I want to emphasize that having our association members pay dues up front each year is of immense help to all of our PRSA volunteers.  We can better allocate expenditures over the year, organize RC requirements, set up scoring systems in advance, and more.  Your PRSA dues support boat and equipment maintenance, insurance, slip fees, and everything else that goes into allowing us to race each weekend.  Of course, skippers must be paid PRSA members in order to qualify for the Laser Frostbite Series and the Spring and Fall series racing series, and to be eligible to vote at the PRSA AGM.

As you pay your dues I would also encourage you to support the PRSA Commodore’s Club (a donation can be added to your 2016 membership payment).  Donation’s to the Commodores Club go directly to our fund for boat and equipment maintenance.  Whether big or small, any additional donation is a great help as we work on maintaining our equipment and conducting safe and fun racing each year. 

A big thank you to all of the members who have already paid their 2016 dues.  Many thanks, as well, to all of those who contributed to the PRSA Commodore’s Club in 2015 (see listing here: http://www.potomacriversailing.org/applications/membership/CommodoreClub.php) I’m already looking forward to the 2016 sailing season, and I hope that you are as well!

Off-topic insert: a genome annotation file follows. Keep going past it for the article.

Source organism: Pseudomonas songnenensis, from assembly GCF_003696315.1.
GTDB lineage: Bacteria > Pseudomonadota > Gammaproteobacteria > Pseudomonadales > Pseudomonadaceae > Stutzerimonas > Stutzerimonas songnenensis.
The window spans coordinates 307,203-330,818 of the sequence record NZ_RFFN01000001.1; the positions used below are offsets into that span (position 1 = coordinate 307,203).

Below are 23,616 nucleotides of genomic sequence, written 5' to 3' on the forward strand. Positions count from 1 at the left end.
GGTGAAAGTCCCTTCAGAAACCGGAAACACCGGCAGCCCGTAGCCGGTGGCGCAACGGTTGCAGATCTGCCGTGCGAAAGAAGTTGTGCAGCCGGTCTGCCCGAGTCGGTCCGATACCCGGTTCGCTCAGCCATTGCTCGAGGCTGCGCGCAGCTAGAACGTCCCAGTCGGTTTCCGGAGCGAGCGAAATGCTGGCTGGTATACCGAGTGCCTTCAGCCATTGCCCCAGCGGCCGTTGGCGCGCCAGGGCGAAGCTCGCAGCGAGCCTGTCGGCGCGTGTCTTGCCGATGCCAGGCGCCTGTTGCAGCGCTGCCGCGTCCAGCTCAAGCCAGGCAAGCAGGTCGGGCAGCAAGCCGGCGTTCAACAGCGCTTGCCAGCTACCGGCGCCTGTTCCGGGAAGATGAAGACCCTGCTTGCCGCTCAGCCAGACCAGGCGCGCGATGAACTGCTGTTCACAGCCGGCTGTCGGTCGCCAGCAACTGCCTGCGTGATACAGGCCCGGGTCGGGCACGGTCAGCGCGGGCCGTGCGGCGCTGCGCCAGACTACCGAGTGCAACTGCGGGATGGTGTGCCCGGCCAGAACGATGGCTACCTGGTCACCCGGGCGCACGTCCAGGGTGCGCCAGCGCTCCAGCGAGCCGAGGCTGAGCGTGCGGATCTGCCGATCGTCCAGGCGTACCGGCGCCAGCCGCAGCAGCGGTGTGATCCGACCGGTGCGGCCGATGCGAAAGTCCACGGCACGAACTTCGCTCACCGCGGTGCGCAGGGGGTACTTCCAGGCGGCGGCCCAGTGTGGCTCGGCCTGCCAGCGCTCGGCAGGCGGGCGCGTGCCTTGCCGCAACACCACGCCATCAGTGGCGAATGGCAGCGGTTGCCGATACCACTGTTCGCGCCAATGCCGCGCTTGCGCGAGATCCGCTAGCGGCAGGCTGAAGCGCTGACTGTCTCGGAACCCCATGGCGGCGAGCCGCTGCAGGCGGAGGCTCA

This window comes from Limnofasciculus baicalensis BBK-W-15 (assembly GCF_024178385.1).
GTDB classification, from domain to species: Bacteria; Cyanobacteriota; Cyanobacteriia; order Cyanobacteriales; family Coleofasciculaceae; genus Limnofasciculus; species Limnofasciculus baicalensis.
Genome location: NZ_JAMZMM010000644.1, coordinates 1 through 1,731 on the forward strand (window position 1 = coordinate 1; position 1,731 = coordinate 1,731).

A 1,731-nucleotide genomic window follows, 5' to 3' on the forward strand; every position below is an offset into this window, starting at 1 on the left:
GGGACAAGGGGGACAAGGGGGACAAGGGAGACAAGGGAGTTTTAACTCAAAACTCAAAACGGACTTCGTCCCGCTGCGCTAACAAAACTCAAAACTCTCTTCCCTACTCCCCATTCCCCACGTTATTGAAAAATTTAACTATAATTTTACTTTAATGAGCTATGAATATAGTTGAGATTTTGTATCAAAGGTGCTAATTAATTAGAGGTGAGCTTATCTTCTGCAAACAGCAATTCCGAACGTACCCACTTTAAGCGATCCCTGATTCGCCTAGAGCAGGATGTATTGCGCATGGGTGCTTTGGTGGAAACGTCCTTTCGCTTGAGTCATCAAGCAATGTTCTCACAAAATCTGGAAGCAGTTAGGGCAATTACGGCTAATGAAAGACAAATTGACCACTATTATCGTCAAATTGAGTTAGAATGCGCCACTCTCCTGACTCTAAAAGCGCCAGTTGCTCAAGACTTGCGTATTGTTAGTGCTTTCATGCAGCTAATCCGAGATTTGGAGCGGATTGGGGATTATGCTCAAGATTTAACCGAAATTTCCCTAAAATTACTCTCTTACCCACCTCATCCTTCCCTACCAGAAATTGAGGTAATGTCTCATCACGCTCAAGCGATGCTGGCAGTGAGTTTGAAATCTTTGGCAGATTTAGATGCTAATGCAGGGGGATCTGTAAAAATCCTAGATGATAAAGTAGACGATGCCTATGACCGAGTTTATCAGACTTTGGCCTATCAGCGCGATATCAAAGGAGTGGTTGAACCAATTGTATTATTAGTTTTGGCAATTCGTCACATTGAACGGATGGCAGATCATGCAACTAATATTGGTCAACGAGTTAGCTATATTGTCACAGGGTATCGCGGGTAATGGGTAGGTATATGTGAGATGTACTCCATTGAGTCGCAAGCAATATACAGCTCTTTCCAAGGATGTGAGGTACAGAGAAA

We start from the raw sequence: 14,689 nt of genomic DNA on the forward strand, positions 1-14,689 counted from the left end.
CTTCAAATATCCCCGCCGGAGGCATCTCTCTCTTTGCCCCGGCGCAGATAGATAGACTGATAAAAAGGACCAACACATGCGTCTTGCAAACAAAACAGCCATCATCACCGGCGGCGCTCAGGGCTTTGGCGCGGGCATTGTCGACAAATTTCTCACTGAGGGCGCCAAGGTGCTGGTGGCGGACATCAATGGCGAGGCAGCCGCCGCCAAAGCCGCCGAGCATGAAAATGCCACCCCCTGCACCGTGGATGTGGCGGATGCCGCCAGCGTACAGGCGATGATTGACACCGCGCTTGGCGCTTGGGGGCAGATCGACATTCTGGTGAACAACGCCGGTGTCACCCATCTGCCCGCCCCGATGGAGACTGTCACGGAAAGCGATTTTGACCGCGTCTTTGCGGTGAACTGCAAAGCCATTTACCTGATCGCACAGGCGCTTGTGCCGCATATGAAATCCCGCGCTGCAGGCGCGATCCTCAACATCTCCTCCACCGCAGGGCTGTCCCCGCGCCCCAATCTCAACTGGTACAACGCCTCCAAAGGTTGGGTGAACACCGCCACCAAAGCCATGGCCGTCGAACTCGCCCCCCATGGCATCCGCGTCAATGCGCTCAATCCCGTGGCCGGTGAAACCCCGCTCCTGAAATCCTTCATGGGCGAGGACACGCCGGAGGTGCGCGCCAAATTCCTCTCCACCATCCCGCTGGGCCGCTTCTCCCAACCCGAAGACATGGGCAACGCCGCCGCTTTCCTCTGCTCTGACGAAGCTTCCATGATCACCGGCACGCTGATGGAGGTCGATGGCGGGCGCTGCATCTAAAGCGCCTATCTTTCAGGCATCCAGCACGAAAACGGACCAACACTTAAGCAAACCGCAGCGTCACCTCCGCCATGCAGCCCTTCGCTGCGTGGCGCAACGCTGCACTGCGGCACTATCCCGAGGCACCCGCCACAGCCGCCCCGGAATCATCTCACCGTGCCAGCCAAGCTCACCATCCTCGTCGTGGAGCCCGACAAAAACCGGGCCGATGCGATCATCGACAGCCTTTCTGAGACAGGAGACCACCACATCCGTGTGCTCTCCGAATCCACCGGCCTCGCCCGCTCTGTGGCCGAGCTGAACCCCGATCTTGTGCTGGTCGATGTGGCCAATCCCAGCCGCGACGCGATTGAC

Capital City Laser Regatta 2015 – Results

Chris Bolton with the help of Lindsay Bach ran the line boat while Bill Kleysteuber & Frank Gallagher ran the mark boat.  The water was so low in the river from the previous two days of strong northerly winds that Chris was forced to set us up in the cove.  The wind was very patchy and  could switch 180 degrees between the windward and leeward mark.  The lead boat around the leeward mark often lossed that lead on the short beat to the finish as a result of big wind shifts that would lift the 2nd boat to the finish while leaving the lead boat stranded.

Len Guenther managed the conditions with patience and won the regatta.

Capital City Laser Regatta – Series Standing

Pictures from the mark boat by Lindsay Bach

Laser Frostbite Series #15

Great day on the water. I had a lot of fun and it seemed like most people did too. The wind was good, 8-12 by my estimate, and it was titanic status with icebergs all over the course.